Nearly five years ago, real estate developer Bruce Rendina died from a cancerous brain tumor, leaving his Jupiter real estate firm in the hands of his eldest son.
Richard M. Rendina already was working at the Rendina Cos. when he suddenly was catapulted into the job of running a leading developer of medical office buildings.
Together with brother Michael, the company’s chief operating officer, Rendina rose to the task. As the company’s new chairman and chief executive, he navigated the recession, turned some office assets into cash by selling them, built 20 buildings and struck several deals for new construction projects.
Then cancer struck Richard, too.
Rendina, 31, said he developed lymphoma from a drug he took to treat colitis. He spent most of this year battling the disease, and today he says the cancer is in remission.
The experience was eye-opening for a man whose business is building medical offices, and it prompted Rendina to think of health care in a new way.
“My wife has been trying to get me to do yoga for years,” Rendina said, “and it took me getting cancer to finally focus on my own body.”
Rendina said hospital companies and health care providers are starting to do the same.
No longer content to just treat people when they are sick, Rendina said companies increasingly are seeking to offer patients wellness services and alternative treatments.
Rendina said hospital companies are starting to embrace therapies outside of traditional medicine, and that’s good for patient care. It builds loyalty to a hospital, and it keeps people healthier. It’s also good for hospital companies, who derive a new source of income.
Rendina said he doesn’t think he would have beaten cancer without chemotherapy, but he believes yoga and acupuncture helped speed his recovery.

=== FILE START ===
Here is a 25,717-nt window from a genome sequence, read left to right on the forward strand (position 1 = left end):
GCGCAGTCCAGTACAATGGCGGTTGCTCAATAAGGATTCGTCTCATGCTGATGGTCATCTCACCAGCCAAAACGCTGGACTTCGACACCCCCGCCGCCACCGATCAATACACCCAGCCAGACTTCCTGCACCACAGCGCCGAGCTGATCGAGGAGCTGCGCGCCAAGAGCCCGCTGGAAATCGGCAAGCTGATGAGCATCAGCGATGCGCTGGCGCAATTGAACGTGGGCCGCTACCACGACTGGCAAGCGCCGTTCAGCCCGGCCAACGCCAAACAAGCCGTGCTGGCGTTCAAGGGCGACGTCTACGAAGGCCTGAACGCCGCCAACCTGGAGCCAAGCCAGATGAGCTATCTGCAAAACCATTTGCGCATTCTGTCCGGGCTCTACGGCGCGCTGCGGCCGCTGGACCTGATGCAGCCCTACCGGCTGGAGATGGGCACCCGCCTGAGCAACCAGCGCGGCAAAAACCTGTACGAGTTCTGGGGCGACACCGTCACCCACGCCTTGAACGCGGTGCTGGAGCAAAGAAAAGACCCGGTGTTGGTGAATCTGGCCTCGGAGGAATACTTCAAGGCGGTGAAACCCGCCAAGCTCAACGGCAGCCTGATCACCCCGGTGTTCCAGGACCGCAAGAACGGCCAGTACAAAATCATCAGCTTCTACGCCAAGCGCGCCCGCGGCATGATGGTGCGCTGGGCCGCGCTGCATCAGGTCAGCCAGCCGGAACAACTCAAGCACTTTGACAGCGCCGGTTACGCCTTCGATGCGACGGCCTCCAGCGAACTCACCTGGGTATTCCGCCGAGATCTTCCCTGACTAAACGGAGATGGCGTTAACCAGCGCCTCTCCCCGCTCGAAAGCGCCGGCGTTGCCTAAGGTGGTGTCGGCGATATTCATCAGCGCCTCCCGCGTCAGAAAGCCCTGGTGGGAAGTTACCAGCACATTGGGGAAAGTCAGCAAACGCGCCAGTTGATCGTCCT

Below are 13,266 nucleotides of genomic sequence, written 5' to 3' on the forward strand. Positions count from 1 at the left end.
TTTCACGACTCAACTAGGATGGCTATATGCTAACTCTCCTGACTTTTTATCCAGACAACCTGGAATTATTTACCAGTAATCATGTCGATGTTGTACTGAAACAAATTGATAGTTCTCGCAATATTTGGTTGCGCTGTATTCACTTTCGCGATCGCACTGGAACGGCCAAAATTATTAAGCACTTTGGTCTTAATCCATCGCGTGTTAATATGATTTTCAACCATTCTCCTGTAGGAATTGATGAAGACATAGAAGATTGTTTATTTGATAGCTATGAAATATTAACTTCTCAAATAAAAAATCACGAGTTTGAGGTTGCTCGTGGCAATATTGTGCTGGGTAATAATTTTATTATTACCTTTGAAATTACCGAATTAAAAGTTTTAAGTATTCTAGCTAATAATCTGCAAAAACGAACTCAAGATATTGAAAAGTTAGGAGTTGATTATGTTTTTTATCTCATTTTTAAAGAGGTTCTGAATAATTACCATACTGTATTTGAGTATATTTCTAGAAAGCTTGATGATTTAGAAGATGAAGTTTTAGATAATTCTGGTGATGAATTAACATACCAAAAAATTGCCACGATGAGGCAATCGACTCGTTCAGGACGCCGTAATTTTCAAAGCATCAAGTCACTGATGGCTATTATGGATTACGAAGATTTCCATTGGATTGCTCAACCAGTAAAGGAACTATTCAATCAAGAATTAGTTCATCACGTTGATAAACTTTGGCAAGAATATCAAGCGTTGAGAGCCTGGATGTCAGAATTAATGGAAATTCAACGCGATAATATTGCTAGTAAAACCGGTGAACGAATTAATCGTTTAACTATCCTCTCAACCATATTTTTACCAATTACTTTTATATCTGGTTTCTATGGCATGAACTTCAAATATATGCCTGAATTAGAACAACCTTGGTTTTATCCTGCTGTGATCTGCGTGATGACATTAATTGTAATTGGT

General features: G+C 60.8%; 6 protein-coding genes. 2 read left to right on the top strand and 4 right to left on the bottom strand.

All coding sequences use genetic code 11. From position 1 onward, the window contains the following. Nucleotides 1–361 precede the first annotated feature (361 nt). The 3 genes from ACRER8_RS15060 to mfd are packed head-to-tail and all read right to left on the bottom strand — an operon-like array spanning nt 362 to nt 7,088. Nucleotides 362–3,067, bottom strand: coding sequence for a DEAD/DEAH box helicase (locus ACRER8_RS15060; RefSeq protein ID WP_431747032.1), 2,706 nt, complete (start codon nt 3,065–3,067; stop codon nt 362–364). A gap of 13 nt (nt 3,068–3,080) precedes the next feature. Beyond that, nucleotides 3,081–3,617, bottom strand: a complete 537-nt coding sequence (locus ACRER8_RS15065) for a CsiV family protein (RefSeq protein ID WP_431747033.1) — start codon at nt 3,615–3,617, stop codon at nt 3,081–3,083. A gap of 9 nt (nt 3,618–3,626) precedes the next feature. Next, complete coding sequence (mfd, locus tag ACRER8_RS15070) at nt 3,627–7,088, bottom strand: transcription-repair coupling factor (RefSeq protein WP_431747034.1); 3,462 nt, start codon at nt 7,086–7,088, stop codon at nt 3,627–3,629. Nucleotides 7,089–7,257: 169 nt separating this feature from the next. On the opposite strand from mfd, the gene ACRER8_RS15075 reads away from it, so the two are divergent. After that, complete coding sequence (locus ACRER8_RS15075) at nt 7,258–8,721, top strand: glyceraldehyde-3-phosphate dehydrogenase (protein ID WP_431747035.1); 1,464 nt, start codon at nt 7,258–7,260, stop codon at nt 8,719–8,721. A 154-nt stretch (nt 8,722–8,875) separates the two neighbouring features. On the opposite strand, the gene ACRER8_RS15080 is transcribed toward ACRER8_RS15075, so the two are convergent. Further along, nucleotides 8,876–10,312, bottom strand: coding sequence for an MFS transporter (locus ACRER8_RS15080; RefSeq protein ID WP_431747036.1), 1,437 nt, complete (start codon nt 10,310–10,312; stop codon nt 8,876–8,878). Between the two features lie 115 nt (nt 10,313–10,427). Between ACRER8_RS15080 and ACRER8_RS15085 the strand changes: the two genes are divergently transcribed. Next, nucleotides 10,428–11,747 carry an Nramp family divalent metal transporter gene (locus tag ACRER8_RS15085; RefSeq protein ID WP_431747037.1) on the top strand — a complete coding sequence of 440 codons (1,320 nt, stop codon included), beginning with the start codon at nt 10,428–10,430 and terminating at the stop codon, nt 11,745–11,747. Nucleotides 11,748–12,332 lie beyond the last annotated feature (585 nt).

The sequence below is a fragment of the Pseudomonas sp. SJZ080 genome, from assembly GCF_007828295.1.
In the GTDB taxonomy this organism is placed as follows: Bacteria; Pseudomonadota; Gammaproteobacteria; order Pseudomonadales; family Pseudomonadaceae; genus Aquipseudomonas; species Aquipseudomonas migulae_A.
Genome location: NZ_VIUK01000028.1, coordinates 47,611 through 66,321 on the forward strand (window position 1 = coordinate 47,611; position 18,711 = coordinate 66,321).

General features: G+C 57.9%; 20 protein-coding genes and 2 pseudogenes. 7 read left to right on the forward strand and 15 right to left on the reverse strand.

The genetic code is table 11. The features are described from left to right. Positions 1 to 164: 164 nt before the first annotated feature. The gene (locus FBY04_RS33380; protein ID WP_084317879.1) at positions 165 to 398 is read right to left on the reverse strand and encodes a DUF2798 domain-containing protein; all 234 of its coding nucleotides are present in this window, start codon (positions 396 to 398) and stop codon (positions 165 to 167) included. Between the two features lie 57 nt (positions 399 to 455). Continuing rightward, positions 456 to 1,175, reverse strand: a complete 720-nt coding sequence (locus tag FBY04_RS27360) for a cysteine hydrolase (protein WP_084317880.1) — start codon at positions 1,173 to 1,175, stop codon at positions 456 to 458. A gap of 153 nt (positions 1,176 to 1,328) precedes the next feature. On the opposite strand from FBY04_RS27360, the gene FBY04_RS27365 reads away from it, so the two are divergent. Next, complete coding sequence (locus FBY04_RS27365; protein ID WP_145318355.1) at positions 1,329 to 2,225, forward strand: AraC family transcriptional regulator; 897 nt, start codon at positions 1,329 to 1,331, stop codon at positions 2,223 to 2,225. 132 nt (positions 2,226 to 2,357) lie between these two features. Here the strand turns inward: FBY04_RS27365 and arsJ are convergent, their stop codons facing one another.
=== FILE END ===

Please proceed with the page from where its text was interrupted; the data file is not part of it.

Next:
A prime example of this treatment combination is a center that Rendina is building for Akron General, the Akron General Health & Wellness Center in Green, Ohio. The 100,000-square-foot facility will have a 24-hour emergency department, diagnostic services and a full medical fitness program, including cardiovascular and weight training equipment, three pools and a jogging track.
“Akron General is a leader and way ahead of the curve in terms of preventive health care,” he said.
Rendina expects to see more of this trend in Palm Beach County, as hospitals look to build facilities near their patients. Expect more medical offices, testing centers and outpatient centers dotted throughout the area. Very often, preventive services will be a component of these new centers.
“A hospital will be going to the market share they want to serve. Is it Hobe Sound? Palm Beach Gardens? You’re going to see hospitals planting their flag in the back yard of their competition.”
Palm Beach County already is starting to see this, of course. Weston-based Cleveland Clinic has a growing presence at its medical and wellness offices at CityPlace Tower office building in West Palm Beach.
Tenet Florida, looking to forge a strong presence in northern Palm Beach County, recently announced an affiliation with The Scripps Research Institute to build a hospital in Palm Beach Gardens.
Even insurance companies are getting into the game of delivering health services to their customers. Last month, Blue Cross Blue Shield struck a deal to build a Florida Blue center in Boynton Beach. Florida Blue allows people to buy insurance and research providers, treatments and costs. People also can use the center’s other services, such as health screenings and yoga classes.
Rendina looks forward to more building in Palm Beach County, where Rendina Cos. recently built the new Jupiter headquarters for G4S Wackenhut.
Most of the Rendina Cos.’ recent jobs have been in other states, with major health care systems such as Community Health in Nashville; Universal Health in Pennsylvania; and Catholic Healthcare West in California.
More jobs are planned, too, in states such as New Jersey, South Carolina, Pennsylvania, Texas, Ohio and Illinois. Just last month, the company broke ground on a 50,000-square-foot medical office building in New Lenox, Ill., for Provena Saint Joseph Medical Center.
Just a few short years after Bruce Rendina’s death, the Rendina Cos. is busier than ever.
It’s in the hands of a young man not focused on sickness but on health – a mission for his company, and himself, too.